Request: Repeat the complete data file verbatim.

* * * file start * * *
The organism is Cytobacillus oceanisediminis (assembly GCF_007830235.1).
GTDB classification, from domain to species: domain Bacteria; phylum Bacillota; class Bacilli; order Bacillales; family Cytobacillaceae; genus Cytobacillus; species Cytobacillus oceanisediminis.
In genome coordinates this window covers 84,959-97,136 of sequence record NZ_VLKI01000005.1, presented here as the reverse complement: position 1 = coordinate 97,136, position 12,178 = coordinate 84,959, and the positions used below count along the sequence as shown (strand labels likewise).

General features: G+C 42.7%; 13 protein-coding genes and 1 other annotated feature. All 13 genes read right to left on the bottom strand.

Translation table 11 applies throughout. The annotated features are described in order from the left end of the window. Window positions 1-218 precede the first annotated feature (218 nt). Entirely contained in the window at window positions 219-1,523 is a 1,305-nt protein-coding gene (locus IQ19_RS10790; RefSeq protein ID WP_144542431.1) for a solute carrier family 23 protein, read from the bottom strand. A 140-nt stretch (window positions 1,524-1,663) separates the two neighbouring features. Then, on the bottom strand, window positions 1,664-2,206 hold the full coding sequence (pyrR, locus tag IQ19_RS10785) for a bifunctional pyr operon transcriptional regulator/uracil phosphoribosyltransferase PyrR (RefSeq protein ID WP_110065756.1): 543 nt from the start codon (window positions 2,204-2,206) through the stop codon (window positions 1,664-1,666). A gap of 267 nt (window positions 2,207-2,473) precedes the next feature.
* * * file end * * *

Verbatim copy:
The organism is Cytobacillus oceanisediminis (assembly GCF_007830235.1).
GTDB classification, from domain to species: domain Bacteria; phylum Bacillota; class Bacilli; order Bacillales; family Cytobacillaceae; genus Cytobacillus; species Cytobacillus oceanisediminis.
In genome coordinates this window covers 84,959-97,136 of sequence record NZ_VLKI01000005.1, presented here as the reverse complement: position 1 = coordinate 97,136, position 12,178 = coordinate 84,959, and the positions used below count along the sequence as shown (strand labels likewise).

General features: G+C 42.7%; 13 protein-coding genes and 1 other annotated feature. All 13 genes read right to left on the bottom strand.

Translation table 11 applies throughout. The annotated features are described in order from the left end of the window. Window positions 1-218 precede the first annotated feature (218 nt). Entirely contained in the window at window positions 219-1,523 is a 1,305-nt protein-coding gene (locus IQ19_RS10790; RefSeq protein ID WP_144542431.1) for a solute carrier family 23 protein, read from the bottom strand. A 140-nt stretch (window positions 1,524-1,663) separates the two neighbouring features. Then, on the bottom strand, window positions 1,664-2,206 hold the full coding sequence (pyrR, locus tag IQ19_RS10785) for a bifunctional pyr operon transcriptional regulator/uracil phosphoribosyltransferase PyrR (RefSeq protein ID WP_110065756.1): 543 nt from the start codon (window positions 2,204-2,206) through the stop codon (window positions 1,664-1,666). A gap of 267 nt (window positions 2,207-2,473) precedes the next feature.